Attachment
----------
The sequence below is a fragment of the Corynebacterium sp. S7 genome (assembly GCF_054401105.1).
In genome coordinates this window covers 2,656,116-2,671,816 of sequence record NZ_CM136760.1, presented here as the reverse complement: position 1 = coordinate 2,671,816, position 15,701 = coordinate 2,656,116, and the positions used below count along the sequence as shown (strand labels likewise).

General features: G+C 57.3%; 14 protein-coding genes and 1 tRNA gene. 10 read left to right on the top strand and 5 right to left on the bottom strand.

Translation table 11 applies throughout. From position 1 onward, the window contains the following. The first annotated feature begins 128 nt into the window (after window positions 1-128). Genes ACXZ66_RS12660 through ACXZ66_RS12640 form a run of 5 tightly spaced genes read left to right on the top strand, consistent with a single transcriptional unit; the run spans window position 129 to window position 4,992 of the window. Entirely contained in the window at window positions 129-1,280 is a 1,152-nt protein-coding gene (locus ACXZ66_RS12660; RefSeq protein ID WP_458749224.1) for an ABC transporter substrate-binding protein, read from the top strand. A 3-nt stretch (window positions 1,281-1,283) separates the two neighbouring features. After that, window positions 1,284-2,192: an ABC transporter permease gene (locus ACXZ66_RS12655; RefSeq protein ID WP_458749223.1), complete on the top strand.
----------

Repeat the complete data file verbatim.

The sequence below is a fragment of the Corynebacterium sp. S7 genome (assembly GCF_054401105.1).
In genome coordinates this window covers 2,656,116-2,671,816 of sequence record NZ_CM136760.1, presented here as the reverse complement: position 1 = coordinate 2,671,816, position 15,701 = coordinate 2,656,116, and the positions used below count along the sequence as shown (strand labels likewise).

General features: G+C 57.3%; 14 protein-coding genes and 1 tRNA gene. 10 read left to right on the top strand and 5 right to left on the bottom strand.

Translation table 11 applies throughout. From position 1 onward, the window contains the following. The first annotated feature begins 128 nt into the window (after window positions 1-128). Genes ACXZ66_RS12660 through ACXZ66_RS12640 form a run of 5 tightly spaced genes read left to right on the top strand, consistent with a single transcriptional unit; the run spans window position 129 to window position 4,992 of the window. Entirely contained in the window at window positions 129-1,280 is a 1,152-nt protein-coding gene (locus ACXZ66_RS12660; RefSeq protein ID WP_458749224.1) for an ABC transporter substrate-binding protein, read from the top strand. A 3-nt stretch (window positions 1,281-1,283) separates the two neighbouring features. After that, window positions 1,284-2,192: an ABC transporter permease gene (locus ACXZ66_RS12655; RefSeq protein ID WP_458749223.1), complete on the top strand.